There is a point when even talent is not worth the trouble. There is a line where a team has been embarrassed enough. There is a time when an employer's patience is no longer a virtue.
In the case of Aqib Talib, it is time to ask:
Aren't the Bucs there yet?
To the surprise of absolutely no one, Talib is in the headlines again. Of course he is. This time, he is a "person of interest" in a shooting incident near his hometown of Dallas, which should just about complete the Aqib Talib Self-Destruction Tour.
For a long time now, Talib has been a talented troublemaker, a walking bad decision followed by controversy and headed toward scandal. He does not hear the scolding, he is impervious to lapel-shaking, and he is beyond the benefit of doubt. The drugs in college. The fights with teammates. The assault. The suspension. And now this.
Here's a question: Can Talib's career withstand another scandal?
Here's another: Should it?
By now, don't even the Bucs have to be fed up with Talib? After all, it is their reputation, as much as his, that keeps getting diminished. If Talib is out of control, what does that say about those who pay him and who, on occasion, have protected him?
Remember, this is a franchise where one of the goals is to be liked again by the community it represents. In other words, the Bucs aspire to be one of those organizations that stand for something more than touchdowns and that represent more than entertainment.
Ticket-buyers, too, want to believe in the athletes they cheer. They want to believe that beneath the money and the adulation, they're good guys who are willing to like them back. Players like Warrick Dunn and Mike Alstott. Players like John Lynch and Derrick Brooks.
Note to the Bucs: Talib isn't helping.
He doesn't get it. By now, it is obvious he isn't going to get it. And be warned: Because he doesn't get it, this isn't going to be the last headline for Talib.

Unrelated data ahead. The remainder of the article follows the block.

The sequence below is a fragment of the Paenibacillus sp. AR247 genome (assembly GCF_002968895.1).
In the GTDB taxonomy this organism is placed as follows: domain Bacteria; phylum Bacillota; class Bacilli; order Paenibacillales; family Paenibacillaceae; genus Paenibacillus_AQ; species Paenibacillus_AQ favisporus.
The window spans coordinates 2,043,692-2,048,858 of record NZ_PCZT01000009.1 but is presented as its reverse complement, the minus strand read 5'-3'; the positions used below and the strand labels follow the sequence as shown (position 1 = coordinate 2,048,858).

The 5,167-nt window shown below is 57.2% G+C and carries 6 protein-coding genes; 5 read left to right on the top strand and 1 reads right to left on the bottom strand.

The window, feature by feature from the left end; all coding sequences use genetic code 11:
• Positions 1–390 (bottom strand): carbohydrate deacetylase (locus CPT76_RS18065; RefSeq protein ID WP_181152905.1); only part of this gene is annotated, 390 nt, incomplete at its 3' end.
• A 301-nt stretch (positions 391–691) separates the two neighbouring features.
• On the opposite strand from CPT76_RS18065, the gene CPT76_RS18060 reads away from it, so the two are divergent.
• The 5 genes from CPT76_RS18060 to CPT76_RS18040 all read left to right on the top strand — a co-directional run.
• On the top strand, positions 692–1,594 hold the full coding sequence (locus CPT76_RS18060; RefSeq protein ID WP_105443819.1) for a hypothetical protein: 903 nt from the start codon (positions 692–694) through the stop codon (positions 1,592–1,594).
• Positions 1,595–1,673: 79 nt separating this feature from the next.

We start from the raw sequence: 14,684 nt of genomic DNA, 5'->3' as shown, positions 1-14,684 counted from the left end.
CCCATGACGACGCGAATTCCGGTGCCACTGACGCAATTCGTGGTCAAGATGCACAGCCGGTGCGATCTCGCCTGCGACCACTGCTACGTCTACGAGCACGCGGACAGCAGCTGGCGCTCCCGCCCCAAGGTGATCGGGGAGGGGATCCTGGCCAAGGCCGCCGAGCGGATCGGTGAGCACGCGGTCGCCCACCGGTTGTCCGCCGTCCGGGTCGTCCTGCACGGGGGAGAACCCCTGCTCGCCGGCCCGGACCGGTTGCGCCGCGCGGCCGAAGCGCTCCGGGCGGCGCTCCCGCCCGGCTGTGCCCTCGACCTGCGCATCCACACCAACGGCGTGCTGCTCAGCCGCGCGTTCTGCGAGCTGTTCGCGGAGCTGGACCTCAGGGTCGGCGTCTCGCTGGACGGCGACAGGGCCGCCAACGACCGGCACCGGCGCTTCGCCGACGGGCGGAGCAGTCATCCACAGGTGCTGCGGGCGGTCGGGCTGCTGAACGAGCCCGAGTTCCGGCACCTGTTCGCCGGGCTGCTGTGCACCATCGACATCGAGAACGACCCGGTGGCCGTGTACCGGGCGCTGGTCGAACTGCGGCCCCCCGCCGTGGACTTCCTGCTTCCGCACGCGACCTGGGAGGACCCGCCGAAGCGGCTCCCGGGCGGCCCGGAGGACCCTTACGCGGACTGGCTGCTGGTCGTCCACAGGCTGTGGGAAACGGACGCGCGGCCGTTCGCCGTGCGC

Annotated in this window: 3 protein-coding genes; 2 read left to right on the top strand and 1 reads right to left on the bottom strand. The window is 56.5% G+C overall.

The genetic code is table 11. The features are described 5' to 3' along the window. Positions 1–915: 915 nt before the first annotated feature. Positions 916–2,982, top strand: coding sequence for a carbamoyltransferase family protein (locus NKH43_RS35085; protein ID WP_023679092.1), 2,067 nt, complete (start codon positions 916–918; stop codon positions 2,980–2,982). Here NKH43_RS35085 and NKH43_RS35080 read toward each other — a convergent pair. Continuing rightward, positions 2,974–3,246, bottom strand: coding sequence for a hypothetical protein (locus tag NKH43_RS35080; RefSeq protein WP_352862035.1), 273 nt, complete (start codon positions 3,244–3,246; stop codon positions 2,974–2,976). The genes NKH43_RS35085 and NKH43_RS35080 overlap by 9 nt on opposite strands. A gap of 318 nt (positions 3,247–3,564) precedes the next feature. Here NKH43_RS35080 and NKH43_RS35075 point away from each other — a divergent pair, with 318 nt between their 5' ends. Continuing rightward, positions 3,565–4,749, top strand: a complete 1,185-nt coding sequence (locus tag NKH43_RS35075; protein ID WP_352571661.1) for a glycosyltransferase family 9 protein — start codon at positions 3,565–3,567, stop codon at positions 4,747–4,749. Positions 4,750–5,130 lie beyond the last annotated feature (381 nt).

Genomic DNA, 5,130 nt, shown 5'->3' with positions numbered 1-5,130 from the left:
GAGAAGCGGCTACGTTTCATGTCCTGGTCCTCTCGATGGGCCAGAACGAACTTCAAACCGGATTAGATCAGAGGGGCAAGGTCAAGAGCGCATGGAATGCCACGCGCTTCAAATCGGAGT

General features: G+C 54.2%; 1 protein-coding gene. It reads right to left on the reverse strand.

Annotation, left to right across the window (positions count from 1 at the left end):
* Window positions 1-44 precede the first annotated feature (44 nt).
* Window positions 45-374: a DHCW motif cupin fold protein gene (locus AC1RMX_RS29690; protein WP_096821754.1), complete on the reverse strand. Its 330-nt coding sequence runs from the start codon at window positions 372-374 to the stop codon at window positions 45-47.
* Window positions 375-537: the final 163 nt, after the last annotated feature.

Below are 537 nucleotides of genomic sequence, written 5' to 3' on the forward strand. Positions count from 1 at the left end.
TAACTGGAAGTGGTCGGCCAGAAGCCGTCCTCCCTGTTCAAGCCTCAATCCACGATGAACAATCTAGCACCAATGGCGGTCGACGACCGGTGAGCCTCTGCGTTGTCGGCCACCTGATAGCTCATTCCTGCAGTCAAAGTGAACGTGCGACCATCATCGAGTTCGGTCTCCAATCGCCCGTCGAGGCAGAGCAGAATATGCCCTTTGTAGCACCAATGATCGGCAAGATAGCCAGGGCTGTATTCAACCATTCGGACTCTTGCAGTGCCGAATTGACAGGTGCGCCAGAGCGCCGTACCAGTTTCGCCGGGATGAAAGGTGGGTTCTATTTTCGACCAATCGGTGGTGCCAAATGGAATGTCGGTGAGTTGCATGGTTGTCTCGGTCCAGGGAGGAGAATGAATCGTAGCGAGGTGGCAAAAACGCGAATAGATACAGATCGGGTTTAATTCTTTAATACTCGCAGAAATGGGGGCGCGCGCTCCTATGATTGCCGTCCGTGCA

Let's be honest. I don't know what happened in Garland, Texas, any more than you do. I've read the reports, but I assume there is a reason they don't have a TV show called CSI: Garland. My guess is this case won't amount to much in court since the victim, Shannon Billings, isn't the most savory character himself. There is plenty of room for confusion as to who fired and in what direction.
Of course, the NFL — which has suspended Talib before — doesn't need a court case for a suspension. Then again, perhaps the Bucs shouldn't wait for the NFL. Perhaps they should punish on their own.
I know, I know. Over the course of Talib's rap sheet, the easy thing always has been to say it's someone else's fault. The other player started the fight. The cabbie was looking for a payday. The referee he was cursing shouldn't have cursed him back. And on and on. The stories keep spinning, and the excuses keep coming, and Talib keeps getting a pass.
If the latest allegations are true, however, if he fired a gun at another human being, how can the Bucs defend Talib this time? Other than the usual way, of course, which starts by talking about his considerable talent.
Let's agree on that. Talib is a gifted player. He's the most skilled player on the Bucs defense. He makes the team better. And, yes, turning him loose would make winning games a little harder.
Let's face it: On a lot of franchises, the more talented a player is, the easier he is to believe. And to believe in.
That said, the discussion shouldn't be about talent. It should be about how much trouble a franchise should endure in order to hang on to it.
As the Bucs have internal discussions about Talib, here's a question they need to ask. Besides talent, what matters?
If the answer is that nothing else matters, so be it. But if the team colors stand for something, if the franchise represents the community, then act accordingly.
It's a tough choice, but for the Bucs, it is time.
The next time something is fired, it ought to be Talib.